I don’t remember the circumstances, but I remember her words. At 14-years-old, I sat in my biology class for advanced students and heard my teacher call us all stupid. Here I sit, 28 years later, and I still remember the disbelief I felt in that moment. I was appalled that my teacher would dare say such a thing to any students, let alone students who clearly loved to learn and worked hard.
The other day I guest taught at a school. During recess duty, two students approached me who had switched into my room for a breakout time from another class for a brief period. “Have you thought about going back into teaching full-time?” one of them inquired.
“A little bit. Why?” I returned.
“We’d like you to come be our teacher. Our teacher’s really mean. She calls us pathetic.”
Ugh. Immediately, I remembered being that freshman girl again, reeling from the unkind and untrue comment of my teacher.
Now, having worked with kids for a long time, I know they have a tendency to exaggerate. I also know there is a difference between being called pathetic and being told one’s behavior appears pathetic in a given situation, although it’s still not the best choice of language, probably.
I talk quite a bit to my boys about not calling others names, so I was a little dismayed one day when my youngest burst through the door and declared, “Tommy is an idiot!” (Name changed to protect the guilty). He quickly launched into all of the reasons why. I reminded him his word choice was unkind. Later, after he had time to cool down, he asked, “Mom, would it be better if I just said he was stupid with his choices instead of calling him an idiot?” I agreed that he was much more on track with that comment, although, let’s be real, sometimes calling someone an idiot might actually be accurate.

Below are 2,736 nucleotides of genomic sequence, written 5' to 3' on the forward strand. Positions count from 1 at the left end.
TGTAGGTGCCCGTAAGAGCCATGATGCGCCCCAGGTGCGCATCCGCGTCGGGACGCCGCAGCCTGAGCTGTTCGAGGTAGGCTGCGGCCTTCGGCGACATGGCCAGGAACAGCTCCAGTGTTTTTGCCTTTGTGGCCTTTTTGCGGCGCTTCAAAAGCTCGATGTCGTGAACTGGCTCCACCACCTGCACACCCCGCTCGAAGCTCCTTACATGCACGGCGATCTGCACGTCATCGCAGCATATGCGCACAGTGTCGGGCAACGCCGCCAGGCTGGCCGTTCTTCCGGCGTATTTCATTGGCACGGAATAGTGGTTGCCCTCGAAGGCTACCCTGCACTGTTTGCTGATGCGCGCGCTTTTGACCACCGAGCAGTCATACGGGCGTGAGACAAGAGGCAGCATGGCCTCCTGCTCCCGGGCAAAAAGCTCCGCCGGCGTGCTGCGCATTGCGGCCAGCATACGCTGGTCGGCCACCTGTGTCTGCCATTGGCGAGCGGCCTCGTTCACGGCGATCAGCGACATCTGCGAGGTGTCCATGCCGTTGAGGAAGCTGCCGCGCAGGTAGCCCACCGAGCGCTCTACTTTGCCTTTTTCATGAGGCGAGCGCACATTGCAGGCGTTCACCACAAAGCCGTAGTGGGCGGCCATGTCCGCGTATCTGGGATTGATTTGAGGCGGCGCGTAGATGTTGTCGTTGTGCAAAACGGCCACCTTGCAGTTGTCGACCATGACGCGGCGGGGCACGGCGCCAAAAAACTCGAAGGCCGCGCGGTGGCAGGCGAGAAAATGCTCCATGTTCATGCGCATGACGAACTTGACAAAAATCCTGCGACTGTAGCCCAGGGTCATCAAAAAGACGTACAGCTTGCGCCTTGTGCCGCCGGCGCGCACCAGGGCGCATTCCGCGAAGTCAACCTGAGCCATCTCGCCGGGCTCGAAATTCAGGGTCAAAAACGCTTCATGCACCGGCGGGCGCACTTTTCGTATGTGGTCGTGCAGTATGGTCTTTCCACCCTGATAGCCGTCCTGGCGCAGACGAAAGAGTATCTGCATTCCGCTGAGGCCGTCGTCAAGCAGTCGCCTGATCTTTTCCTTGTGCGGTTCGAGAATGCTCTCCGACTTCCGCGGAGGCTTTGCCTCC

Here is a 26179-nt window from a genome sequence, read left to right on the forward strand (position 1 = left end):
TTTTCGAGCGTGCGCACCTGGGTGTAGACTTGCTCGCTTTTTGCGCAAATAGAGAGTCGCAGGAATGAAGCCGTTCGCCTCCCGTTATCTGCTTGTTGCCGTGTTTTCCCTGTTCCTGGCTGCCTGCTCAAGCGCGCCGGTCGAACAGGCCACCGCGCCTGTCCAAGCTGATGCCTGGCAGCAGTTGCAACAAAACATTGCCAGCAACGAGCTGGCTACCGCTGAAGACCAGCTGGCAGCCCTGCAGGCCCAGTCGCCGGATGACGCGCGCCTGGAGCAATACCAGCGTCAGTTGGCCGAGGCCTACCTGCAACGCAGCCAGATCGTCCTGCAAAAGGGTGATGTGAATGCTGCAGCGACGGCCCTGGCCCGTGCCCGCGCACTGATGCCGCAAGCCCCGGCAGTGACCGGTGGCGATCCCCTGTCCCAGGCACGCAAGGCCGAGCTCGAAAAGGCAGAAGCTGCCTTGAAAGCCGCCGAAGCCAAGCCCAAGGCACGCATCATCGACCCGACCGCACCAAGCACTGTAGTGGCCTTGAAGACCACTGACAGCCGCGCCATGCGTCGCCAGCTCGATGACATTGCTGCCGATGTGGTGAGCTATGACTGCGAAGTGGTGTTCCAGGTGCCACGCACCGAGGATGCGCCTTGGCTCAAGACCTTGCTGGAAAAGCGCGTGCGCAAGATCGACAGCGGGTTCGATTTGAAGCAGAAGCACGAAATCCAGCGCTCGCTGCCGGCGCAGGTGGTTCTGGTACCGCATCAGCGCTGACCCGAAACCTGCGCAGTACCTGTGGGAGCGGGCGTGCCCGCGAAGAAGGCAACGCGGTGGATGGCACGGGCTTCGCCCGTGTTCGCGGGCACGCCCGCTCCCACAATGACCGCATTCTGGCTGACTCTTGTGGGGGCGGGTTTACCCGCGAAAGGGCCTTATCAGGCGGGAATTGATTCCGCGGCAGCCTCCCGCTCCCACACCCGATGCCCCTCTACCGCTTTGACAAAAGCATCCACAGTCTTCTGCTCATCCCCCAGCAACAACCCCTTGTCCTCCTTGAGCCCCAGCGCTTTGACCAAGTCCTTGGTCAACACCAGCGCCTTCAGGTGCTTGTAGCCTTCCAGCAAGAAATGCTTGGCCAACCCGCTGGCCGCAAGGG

I used to tell my students that it takes five put-ups for every put-down. Statistical research exists to back up that statement to some degree. Criticism of any kind can be tremendously difficult to overcome.
My husband sent me a link to an article called The Persuasive Power of Repeated Falsehoods. The idea behind the article is that people begin to believe something they 100% know isn’t true if they hear it often enough. That’s why words can be so damaging. If you’re told you’re worthless repeatedly, even if you know in your gut it isn’t true, you will begin to act as if the statement is indeed a fact.
C.S. Lewis wrote a book called The Screwtape Letters which is a collection of 31 imagined letters of advice written by a senior demon, Screwtape, to his nephew, who is trying to win the soul of an unnamed young man. One of the comments Screwtape makes is, “It is funny how mortals always picture us as putting things into their minds: in reality our best work is done by keeping things out.” We often think of the Devil as tempter, but when we cannot believe the good truth about ourselves, it can be just as damaging to our souls.
Friends, we must be careful with the words we use to describe one another, but we also must use caution with what we believe about ourselves, regardless of how many times it has been repeated.
As Aibileen Clark says in the movie The Help to the little girl in her care: “You is kind. You is smart. You is important.” Those are good words for all of us to remember and dwell on.